I haven’t received a traffic ticket for many, many light years. But it was not always thus.

Several decades ago, when I lived in North Miami Beach, around the time Miami was chosen the crime capital of the country, while running late for church services one sunny Sunday, I took a shortcut off the main route, and immediately encountered roadblocks on the side street. Against my husband’s strongly worded advice against doing so, I recklessly drove onto someone’s lawn to circumvent the barricades. That dreaded sound — a nearby police siren — rang in my ear. I pulled over onto someone else’s lawn, and the cop dismounted his motorcycle. I said a bad word and pulled out the license and insurance card from my purse. My husband said several bad words.

The cop’s first words to me were chilling. “You know you can be arrested on felony charges for driving around a police barricade.”

No, I did not know that. I explained that we were running late for church, and his attitude softened a bit. He then remarked that the charge would probably be reduced to a moving violation, since I had no prior criminal history.

He handed me a ticket for “evading officially erected barricades” or something like that and said I would need to be in court for a misdemeanor charge of driving around a police barricade. That should have been the end of it.

But then my husband smirked and said, “I told you not to do that.” I lambasted him. The cop, who was mounting his motorcycle, turned and approached my rolled down window.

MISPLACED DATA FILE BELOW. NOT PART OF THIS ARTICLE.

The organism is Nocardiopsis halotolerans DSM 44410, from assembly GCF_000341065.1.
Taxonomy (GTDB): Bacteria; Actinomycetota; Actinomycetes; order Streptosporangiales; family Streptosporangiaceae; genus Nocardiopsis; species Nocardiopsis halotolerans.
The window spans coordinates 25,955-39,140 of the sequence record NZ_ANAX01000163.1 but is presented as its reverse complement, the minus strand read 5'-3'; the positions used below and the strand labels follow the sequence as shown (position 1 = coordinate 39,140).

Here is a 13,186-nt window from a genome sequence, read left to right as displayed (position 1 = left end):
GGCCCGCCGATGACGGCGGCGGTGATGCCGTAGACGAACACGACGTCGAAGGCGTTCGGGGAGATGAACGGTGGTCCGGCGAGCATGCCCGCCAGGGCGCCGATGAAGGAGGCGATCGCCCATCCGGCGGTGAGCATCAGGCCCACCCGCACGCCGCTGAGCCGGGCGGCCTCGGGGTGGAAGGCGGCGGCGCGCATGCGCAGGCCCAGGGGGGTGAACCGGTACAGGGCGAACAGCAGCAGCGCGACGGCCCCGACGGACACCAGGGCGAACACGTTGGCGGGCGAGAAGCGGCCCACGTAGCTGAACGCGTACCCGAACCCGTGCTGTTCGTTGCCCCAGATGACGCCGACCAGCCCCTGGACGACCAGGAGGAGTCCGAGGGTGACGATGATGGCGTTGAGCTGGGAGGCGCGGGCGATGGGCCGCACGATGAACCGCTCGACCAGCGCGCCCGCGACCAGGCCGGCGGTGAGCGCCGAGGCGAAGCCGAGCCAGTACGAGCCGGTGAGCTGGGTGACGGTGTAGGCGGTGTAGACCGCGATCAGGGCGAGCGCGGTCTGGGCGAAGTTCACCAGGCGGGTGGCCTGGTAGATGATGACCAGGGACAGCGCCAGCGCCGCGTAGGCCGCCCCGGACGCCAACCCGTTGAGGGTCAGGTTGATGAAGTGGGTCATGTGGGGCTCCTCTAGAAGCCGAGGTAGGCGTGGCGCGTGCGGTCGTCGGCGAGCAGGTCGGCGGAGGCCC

“Hey, that’s no way to talk to your husband. You should have taken his advice.”

In the worst possible way to handle the situation, I mouthed off at the policeman, who threatened to give me another ticket. In the second worst way to handle the situation, I dared him. He did. I mouthed off again. He pulled out his pad a third time. This is how I discovered that if a policeman really wants to charge you with something or several somethings, they can absolutely find a way to do it. We walked into church that morning late, angry and, in my case, unrepentant.

Luckily, we had a friend who was a young attorney. My husband had done some remodeling in his new office and he’d told us “Call me if you ever need my help.” I called him and he agreed to meet me in court. “I’ll speak to the judge on your behalf to get the three violations thrown out. It’s your word against the officer’s. This is Miami,” he said. “The cops are so busy right now they usually don’t even show up in court for minor infractions.” I relaxed. Then I saw the motorcycle cop walk to the witness stand and raise his right hand. I looked at my friend the attorney, who shrugged.

I’m an optimist, always digging for the bright side of the most challenging circumstances. I had a lively experience attending Comedy Traffic School, which was wildly entertaining and useful since it was taught by an ex-policeman, turned stand-up comedian, who shared insider tips on how to avoid getting a traffic ticket and also, my insurance company didn’t penalize me with higher premiums. I also got a great story in the Miami Herald.

I’m still unrepentant, but definitely wiser.

Connecticut Media Group